Updated September 14, 2017.

Following reports of acute pancreatitis among people taking a type of diabetes medication, the U.S. Food and Drug Administration (FDA) said it is “evaluating the need for regulatory action” over the SGLT2 inhibitor class of drugs.

SGLT2 inhibitors are approved to attempt to control blood sugar in people with type 2 diabetes, when used along with diet and exercise. They prevent the kidneys from recirculating excess sugar into the bloodstream, instead causing it to be expelled via urine. Weitz & Luxenberg is already pursuing legal action against the makers of SGLT2 inhibitors for the drugs’ link to other health complications.

The FDA’s latest notice was revealed in a list of potential drug risks and safety concerns raised from a quarterly review of reports to the agency’s Adverse Event Reporting System (FAERS) between April and June 2016.

The review lists drugs, potential safety signals, and agency responses in cases where the “FDA has identified a potential safety issue” but has not yet concluded that a drug is responsible for the risk.

Acute Pancreatitis: Symptoms and Treatment

Acute pancreatitis almost always requires hospitalization for treatment. Most cases resolve in one to two weeks, but complications may require several months for recovery.

Symptoms of acute pancreatitis may include:

  • Severe, sudden upper abdominal pain
  • Nausea and vomiting
  • Fever
  • Circulation problems
  • Bloated stomach

A case report published in 2015 drew attention to a link between canagliflozin (Invokana) and pancreatitis, calling it “a rare side effect,” but concluding it was a “potentially serious complication of canagliflozin” and a second case report warned that while rare, “physicians must be aware of this potentially fatal adverse effect.”

Other SGLT2 Inhibitor Health Complications

Previously, the FDA has issued safety communications about Invokana and other SGLT2 inhibitors being linked to diabetic ketoacidosis and serious urinary tract infections leading to blood or kidney infections. The agency has also recently required warnings for some SGLT2 inhibitors and a risk of acute kidney injury and amputation.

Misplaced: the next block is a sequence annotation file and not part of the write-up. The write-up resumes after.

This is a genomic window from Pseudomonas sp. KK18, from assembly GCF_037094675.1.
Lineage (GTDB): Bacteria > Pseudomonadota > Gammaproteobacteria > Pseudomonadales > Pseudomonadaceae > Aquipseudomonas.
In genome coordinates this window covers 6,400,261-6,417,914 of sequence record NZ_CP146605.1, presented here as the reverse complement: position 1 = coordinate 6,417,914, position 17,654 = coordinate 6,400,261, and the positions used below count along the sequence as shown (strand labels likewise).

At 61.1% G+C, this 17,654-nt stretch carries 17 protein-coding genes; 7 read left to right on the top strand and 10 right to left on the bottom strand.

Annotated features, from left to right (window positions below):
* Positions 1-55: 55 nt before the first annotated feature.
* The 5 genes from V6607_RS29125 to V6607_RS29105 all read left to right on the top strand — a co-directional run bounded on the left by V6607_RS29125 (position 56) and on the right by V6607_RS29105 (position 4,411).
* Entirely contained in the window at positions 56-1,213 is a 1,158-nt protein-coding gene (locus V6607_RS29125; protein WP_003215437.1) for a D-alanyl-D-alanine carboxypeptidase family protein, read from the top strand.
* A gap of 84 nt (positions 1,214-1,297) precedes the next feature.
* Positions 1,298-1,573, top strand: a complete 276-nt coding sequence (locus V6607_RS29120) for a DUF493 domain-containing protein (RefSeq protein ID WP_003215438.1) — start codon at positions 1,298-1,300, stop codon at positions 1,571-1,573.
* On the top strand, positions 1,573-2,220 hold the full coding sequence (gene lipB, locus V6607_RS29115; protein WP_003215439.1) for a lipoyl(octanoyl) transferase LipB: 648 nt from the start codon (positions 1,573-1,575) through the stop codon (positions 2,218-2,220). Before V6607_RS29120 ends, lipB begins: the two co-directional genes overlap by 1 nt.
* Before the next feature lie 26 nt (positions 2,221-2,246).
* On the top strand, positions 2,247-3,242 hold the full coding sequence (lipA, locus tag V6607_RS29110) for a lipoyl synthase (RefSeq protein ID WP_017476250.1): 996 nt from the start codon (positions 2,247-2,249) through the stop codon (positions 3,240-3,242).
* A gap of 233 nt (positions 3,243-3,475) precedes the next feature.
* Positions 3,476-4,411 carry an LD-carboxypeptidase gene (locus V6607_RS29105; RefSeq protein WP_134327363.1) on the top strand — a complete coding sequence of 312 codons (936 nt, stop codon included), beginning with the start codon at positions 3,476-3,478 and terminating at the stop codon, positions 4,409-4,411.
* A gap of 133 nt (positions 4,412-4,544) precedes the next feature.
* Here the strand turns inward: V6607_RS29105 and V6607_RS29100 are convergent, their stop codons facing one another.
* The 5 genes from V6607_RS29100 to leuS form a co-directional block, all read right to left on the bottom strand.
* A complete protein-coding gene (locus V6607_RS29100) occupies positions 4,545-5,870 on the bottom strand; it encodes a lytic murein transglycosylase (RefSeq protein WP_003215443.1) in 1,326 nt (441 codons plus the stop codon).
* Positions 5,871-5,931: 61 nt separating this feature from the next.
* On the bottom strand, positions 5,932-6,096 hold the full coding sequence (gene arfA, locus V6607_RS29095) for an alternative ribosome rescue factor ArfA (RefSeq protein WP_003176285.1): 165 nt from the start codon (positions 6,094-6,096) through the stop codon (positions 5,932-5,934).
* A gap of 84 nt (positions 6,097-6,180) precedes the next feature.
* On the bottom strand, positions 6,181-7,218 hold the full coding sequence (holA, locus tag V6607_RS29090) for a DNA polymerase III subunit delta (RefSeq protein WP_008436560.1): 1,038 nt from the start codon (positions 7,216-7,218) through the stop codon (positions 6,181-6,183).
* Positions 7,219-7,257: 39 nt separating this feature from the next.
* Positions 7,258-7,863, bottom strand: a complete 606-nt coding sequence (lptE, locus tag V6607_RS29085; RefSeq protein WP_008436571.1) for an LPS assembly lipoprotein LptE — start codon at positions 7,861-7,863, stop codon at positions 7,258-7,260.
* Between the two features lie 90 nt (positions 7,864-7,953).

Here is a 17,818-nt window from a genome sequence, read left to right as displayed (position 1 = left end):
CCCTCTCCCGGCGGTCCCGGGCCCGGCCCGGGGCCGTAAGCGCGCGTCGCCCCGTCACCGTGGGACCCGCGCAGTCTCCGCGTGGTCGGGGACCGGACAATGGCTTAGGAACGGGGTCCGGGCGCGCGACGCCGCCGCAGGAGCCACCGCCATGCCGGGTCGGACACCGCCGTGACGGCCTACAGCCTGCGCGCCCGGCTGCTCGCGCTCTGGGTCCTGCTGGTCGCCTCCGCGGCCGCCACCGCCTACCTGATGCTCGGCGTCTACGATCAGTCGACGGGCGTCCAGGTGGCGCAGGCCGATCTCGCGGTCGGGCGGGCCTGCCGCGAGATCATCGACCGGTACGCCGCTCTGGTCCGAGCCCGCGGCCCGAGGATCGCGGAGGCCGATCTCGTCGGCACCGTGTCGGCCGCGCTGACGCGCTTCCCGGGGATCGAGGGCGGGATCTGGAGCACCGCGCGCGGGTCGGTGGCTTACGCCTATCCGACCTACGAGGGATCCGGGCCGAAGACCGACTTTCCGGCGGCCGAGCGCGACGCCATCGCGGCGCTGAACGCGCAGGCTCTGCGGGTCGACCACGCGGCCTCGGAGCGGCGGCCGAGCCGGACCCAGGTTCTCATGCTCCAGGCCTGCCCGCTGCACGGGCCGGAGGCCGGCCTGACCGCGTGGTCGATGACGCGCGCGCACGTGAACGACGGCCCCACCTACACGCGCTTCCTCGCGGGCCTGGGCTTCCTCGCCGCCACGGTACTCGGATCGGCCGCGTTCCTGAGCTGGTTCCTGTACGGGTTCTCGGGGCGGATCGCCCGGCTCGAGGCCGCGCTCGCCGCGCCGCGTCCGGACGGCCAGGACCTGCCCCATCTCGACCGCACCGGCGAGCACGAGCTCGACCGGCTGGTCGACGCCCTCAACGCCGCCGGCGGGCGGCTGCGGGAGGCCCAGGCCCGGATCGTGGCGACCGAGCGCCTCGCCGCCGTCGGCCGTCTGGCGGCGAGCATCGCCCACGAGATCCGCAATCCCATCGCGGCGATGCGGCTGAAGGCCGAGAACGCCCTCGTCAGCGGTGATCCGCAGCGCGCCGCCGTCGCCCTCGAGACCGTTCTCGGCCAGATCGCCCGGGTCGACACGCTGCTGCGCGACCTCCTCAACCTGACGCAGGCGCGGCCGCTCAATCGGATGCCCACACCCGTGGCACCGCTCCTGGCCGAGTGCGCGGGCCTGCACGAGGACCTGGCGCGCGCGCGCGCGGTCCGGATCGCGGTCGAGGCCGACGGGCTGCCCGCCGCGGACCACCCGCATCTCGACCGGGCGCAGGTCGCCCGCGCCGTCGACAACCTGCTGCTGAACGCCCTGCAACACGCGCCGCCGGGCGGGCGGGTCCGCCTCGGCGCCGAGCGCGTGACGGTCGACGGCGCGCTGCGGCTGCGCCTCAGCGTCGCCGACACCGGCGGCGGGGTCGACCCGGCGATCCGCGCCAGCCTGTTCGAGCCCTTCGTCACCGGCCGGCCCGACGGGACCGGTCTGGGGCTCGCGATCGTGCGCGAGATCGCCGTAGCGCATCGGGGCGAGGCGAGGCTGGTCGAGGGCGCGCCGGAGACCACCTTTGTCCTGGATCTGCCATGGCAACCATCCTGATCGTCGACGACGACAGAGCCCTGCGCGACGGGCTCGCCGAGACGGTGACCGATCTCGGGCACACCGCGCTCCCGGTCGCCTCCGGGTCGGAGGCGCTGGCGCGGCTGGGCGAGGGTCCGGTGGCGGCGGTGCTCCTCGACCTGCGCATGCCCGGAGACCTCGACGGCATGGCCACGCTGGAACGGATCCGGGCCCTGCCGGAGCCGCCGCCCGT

Consult your doctor before stopping any prescribed medication.

Lawsuits filed against Invokana’s maker claim the company knew about potential dangers but did not properly warn patients and doctors about the risks. More than 50 lawsuits over Invokana were combined into a multidistrict litigation (MDL) in New Jersey, in December 2016. There are now more than five hundred cases pending. Weitz & Luxenberg has also filed claims in the New Jersey Superior Court.

How Weitz & Luxenberg Can Help

Weitz & Luxenberg’s Drug & Medical Device Unit Practice Group Co-Chair Ellen Relkin says the firm is interested in hearing from people who have required hospitalization after taking Invokana or other SGLT2 inhibitors. The firm has several lawsuits already underway involving these drugs and a strong track record in handling complex medical lawsuits.

Ms. Relkin has been appointed to the Executive Committee of the Plaintiffs’ Steering Committee (PSC) in the In Re: Invokana (Canagliflozin) Products Liability Litigation pending in the U.S. District Court for the District of New Jersey (MDL 2750 Case Management Order #2).

The PSC is a committee of experienced attorneys responsible for working on strategic decision-making on behalf of all plaintiffs in the nationwide litigation. As a member of the Executive Committee, Ms. Relkin performs vital and exclusive functions, which include initiating and coordinating all pretrial discovery on behalf of plaintiffs in all actions which are coordinated with the MDL, and advocating on behalf of all plaintiffs.